Instead of having all their stellar progeny at once, globular clusters can somehow bear second or even third sets of thousands of sibling stars. Now a new study led by researchers at the Kavli Institute for Astronomy and Astrophysics (KIAA) at Peking University, and including astronomers at the National Astronomical Observatories of the Chinese Academy of Sciences (NAOC), Northwestern University, and the Adler Planetarium, might explain these puzzling successive stellar generations.
Using observations by the Hubble Space Telescope, the research team has for the first time found young populations of stars within globular clusters that have apparently developed courtesy of star-forming gas flowing in from outside the clusters themselves. This method stands in contrast to the conventional idea of the clusters’ initial stars shedding gas as they age in order to spark future rounds of star birth.
“This study offers new insight on the problem of multiple stellar populations in star clusters,” said Chengyuan Li from KIAA, NAOC, and affiliated with the Chinese Academy of Sciences’ Purple Mountain Observatory. “Our study suggests the gaseous fuel for these new stellar populations has an origin that is external to the cluster, rather than internal.”
In a manner of speaking, globular clusters appear capable of “adopting” baby stars — or at least the material with which to form new stars — rather than creating more “biological” children as parents in a human family might choose to do.
“Our explanation that secondary stellar populations originate from gas accreted from the clusters’ environments is the strongest alternative idea put forward to date,” said Richard de Grijs from KIAA. “Globular clusters have turned out to be much more complex than we once thought.”
Globular clusters are spherical, densely packed groups of stars orbiting the outskirts of galaxies. Our home galaxy, the Milky Way, hosts several hundred. Most of these local, massive clusters are quite old, however, so the KIAA-led research team turned their attention to young and intermediate-aged clusters found in two nearby dwarf galaxies, collectively called the Magellanic Clouds.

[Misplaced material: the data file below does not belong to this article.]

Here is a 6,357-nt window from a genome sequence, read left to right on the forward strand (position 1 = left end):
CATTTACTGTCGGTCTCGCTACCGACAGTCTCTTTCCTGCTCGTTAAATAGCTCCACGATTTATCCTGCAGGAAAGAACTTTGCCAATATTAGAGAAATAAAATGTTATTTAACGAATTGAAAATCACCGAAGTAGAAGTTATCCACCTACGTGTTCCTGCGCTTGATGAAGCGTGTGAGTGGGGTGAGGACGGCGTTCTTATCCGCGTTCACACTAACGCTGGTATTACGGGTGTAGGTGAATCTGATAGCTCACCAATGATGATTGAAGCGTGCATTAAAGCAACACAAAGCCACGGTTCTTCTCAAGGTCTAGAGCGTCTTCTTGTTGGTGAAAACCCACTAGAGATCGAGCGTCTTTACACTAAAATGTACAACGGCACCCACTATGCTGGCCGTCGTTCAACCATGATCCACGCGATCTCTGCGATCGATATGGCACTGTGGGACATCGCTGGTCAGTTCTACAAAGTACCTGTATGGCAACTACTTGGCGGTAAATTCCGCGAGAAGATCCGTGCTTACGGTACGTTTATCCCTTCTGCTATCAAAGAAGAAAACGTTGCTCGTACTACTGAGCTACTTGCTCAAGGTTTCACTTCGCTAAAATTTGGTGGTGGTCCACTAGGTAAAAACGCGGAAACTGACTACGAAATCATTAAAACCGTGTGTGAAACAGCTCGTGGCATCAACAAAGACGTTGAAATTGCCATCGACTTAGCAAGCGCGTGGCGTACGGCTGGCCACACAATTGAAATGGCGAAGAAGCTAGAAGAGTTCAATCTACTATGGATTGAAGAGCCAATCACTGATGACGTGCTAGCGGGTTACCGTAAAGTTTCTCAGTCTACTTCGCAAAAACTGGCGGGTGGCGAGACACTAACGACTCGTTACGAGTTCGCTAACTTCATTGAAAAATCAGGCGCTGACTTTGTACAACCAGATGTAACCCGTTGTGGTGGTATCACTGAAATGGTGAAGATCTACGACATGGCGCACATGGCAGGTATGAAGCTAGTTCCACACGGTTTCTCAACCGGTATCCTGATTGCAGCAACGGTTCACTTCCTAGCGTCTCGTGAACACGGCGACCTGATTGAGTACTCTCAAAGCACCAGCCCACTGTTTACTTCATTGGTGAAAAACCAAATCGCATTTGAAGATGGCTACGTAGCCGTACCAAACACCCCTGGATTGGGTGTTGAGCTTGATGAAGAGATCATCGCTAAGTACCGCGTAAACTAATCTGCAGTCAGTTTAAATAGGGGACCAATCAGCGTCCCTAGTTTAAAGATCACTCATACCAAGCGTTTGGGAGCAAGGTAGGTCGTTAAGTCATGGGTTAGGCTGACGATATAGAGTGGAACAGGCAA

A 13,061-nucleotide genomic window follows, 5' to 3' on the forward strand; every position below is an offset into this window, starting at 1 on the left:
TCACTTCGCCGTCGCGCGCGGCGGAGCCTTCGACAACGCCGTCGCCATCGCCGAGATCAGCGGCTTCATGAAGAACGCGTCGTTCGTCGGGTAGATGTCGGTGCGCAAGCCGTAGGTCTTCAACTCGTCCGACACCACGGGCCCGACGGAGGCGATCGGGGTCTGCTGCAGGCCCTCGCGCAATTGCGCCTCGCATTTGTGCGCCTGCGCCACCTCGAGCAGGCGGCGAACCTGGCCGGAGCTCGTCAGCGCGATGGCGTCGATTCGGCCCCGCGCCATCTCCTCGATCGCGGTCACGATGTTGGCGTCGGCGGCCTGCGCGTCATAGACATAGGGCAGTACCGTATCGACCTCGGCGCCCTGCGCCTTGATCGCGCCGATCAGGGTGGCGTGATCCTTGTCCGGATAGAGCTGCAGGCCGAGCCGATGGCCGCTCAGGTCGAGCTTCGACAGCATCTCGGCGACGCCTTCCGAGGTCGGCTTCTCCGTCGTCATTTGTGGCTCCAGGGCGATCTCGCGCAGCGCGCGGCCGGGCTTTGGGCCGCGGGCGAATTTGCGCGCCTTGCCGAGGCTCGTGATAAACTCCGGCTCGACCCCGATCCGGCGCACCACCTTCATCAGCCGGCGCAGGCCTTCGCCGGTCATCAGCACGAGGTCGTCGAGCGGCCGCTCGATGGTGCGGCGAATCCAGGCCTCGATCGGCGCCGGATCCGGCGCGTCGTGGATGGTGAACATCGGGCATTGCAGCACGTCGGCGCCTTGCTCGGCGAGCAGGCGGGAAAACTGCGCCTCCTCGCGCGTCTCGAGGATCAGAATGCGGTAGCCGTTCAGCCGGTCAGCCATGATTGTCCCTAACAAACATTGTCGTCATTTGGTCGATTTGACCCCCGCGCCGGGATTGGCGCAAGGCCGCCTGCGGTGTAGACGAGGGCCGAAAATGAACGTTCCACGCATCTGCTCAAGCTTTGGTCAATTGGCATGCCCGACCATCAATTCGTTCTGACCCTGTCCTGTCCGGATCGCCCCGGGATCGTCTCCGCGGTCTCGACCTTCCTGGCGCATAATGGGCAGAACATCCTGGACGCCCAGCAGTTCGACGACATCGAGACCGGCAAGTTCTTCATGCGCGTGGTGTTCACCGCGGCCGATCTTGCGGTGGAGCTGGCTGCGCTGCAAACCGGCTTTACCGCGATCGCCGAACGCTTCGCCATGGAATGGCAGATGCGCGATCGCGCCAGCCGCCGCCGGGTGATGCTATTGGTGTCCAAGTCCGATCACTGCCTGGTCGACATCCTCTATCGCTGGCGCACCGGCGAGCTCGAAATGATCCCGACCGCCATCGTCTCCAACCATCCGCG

Specifically, the researchers used Hubble observations of the globular clusters NGC 1783 and NGC 1696 in the Large Magellanic Cloud, along with NGC 411 in the Small Magellanic Cloud. Scientists routinely infer the ages of stars by looking at their colors and brightnesses. Within NGC 1783, for example, Li, de Grijs, and colleagues identified an initial population of stars aged 1.4 billion years, along with two newer populations that formed 890 million and 450 million years ago.
What is the most straightforward explanation for these unexpectedly differing stellar ages? Some globular clusters might retain enough gas and dust to crank out multiple generations of stars, but this seems unlikely, said Licai Deng of NAOC.
“The most massive stars that form in a globular cluster only live about 10 million years before exploding as supernovae, which blow away the remaining gassy, dusty fuel required for making new stars,” Deng said.
The KIAA-led research team proposes that globular clusters can sweep up stray gas and dust they encounter while moving about their respective host galaxies. The theory of newborn stars arising in clusters as they “adopt” interstellar gases actually dates back to a 1952 paper. More than a half-century later, this once speculative idea suddenly has key evidence to support it.
“We have now finally shown that this idea of clusters forming new stars with accreted gas might actually work,” said de Grijs, “and not just for the three clusters we observed for this study, but possibly for a whole slew of them.”
Future studies will aim to extend the findings to other Magellanic Cloud as well as Milky Way globular clusters.